In one of many new announcements at yesterday’s Apple Special Event, the brand new Mac OS X operating system Mavericks (available now) was revealed to be a free upgrade for everyone with OS X 10.6.8 and later. This may not be completely surprising since the last few iterations of OS X have steadily gone down in price, but even amongst many tech bloggers the idea of a free major operating system upgrade was unexpected. Making their new OS free has many advantages, which Apple must assume are more valuable than potential profits from sales, and indeed Apple CEO Tim Cook himself said yesterday, “What’s most important to us is seeing Mavericks in as many hands as possible… We want everyone to have access to all our best features.” This isn’t the first time a new Mac OS has been free, but it has certainly been a long while. Check out the chart below to see the pricing of Mac OS over the years.
|OS X 10.9 Mavericks||Free||October 2013|
|OS X 10.8 Mountain Lion||$19||July 2012|
|Mac OS X 10.7 Lion||$29||July 2011|
|Mac OS X 10.6 Snow Leopard||$29||August 2009|
|Mac OS X 10.5 Leopard||$129||October 2007|
|Mac OS X 10.4 Tiger||$129||April 2005|
|Mac OS X 10.3 Panther||$129||October 2003|
|Mac OS X 10.2 Jaguar||$129||August 2002|
|Mac OS X 10.1 Puma||$129 (free for 1st month)||September 2001|
|Mac OS X 10.0 Cheetah||$129||March 2001|
|Mac OS X 10 Public Beta||$29||September 2000|
|Mac OS 9||$99||October 1999|
|Mac OS 8||$99||July 1997|
|System 7||Free||May 1991|
|System 6||$49||April 1988|
What does Apple gain from giving away their state-of-the-art operating system for free? Increasing customer goodwill may be the most evident – the cheers from the crowd during the event as well as the press generated by the announcement (including this blog post) are clear indicators that the move is a big win for consumers. Besides making customers happy and giving everyone access to the newest features however, there are many logistical reasons why Mavericks being free is a win for Apple. Chief among those is accelerated adoption, which is great for Mac developers who can now focus on building for the latest OS. Likewise, consumers who have an earlier version of OS X will get access to more apps now that they are up to speed on the latest and greatest. From a security standpoint Mavericks brings everyone to parity with the latest OS X security developments, and patches security holes from the previous versions. Finally, Apple has another advantage over rival Microsoft since major Windows upgrades still cost money for consumers. The latest Windows 8.1 upgrade is a free download, but I’m not convinced Microsoft is willing to give away the inevitable Windows 9 for free in the future – time will tell.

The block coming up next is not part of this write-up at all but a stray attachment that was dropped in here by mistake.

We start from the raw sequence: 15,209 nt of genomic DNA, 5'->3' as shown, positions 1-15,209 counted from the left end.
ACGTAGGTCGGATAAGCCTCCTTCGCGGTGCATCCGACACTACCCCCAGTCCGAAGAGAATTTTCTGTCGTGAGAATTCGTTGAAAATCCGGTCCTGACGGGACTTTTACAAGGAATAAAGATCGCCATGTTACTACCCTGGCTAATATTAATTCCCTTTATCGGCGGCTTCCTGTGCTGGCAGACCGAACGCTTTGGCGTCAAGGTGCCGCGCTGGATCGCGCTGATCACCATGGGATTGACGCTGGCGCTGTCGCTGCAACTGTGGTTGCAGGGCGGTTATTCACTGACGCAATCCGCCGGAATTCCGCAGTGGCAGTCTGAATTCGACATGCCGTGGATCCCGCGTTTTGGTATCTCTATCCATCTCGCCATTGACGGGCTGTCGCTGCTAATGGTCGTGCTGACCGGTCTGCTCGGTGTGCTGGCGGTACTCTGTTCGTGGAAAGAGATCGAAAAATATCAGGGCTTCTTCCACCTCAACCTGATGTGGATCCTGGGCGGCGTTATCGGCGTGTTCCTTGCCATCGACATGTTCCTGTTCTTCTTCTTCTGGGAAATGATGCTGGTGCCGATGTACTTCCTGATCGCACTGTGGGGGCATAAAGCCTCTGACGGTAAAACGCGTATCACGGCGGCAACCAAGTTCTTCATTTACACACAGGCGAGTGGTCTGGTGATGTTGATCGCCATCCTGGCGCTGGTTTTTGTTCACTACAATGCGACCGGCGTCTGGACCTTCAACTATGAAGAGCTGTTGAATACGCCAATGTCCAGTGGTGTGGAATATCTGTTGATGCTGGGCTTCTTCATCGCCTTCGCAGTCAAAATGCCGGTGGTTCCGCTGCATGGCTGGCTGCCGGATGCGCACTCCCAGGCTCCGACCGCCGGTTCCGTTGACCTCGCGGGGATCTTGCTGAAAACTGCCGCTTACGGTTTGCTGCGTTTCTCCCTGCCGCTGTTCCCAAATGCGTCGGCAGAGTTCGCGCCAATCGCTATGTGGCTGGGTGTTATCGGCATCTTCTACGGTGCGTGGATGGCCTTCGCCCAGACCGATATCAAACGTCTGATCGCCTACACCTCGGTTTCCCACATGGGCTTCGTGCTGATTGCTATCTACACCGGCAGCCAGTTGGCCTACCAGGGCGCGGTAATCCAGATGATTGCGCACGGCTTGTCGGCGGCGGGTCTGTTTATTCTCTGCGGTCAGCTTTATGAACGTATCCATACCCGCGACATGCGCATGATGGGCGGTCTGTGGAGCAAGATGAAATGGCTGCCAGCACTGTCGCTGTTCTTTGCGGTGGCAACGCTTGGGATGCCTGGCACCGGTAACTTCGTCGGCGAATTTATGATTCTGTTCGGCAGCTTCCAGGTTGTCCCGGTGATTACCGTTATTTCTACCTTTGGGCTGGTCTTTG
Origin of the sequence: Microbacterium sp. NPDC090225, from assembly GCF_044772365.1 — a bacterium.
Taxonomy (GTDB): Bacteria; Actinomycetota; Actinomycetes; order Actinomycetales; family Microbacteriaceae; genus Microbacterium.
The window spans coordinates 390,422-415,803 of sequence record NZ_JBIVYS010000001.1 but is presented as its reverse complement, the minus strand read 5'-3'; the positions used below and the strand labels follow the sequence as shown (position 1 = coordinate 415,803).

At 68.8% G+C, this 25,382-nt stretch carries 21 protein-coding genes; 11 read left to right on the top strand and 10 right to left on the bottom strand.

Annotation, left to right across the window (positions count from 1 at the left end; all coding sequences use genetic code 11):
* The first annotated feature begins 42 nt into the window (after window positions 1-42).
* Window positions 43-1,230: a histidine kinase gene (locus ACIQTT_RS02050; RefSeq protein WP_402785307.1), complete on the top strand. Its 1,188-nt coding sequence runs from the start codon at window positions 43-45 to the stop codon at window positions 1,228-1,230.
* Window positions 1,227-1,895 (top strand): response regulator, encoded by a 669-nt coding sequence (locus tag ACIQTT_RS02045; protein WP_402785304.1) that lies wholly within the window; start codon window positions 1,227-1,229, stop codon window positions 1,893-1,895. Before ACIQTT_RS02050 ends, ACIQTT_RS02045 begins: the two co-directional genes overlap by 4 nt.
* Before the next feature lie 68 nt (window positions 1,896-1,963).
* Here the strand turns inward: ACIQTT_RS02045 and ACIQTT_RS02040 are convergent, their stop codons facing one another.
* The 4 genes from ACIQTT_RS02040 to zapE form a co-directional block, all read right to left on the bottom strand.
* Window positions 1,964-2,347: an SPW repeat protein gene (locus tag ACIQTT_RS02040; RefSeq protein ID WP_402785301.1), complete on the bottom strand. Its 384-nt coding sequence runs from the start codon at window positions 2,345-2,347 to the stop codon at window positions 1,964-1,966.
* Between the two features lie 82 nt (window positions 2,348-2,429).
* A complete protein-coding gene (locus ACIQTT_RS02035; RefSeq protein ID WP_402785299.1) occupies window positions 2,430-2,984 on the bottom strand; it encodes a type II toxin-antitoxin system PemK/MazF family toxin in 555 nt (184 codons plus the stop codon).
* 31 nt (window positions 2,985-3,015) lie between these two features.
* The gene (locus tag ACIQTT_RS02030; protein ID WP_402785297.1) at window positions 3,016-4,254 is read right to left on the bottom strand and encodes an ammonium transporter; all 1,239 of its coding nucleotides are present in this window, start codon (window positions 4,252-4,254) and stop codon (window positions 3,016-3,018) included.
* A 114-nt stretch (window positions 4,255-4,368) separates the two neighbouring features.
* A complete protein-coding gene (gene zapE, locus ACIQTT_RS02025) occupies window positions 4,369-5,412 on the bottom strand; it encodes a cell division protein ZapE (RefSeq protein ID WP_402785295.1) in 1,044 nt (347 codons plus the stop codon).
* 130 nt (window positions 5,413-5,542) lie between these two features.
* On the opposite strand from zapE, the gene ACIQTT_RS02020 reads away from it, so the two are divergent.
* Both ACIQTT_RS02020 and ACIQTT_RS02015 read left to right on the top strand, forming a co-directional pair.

Just like Apple’s model with iOS devices and free software updates, Apple wants consumers to know that if they buy into the Mac ecosystem then they will always have access to the best features. Having to purchase hardware and software separately makes as much sense these days as having to buy a car and it’s set of wheels separately. It’s a business model that makes sense, and with increased competition from other tech companies such as Google who offer their software free of charge, I believe this philosophy of Apple’s is the right direction to go in and will continue to persevere well into the future.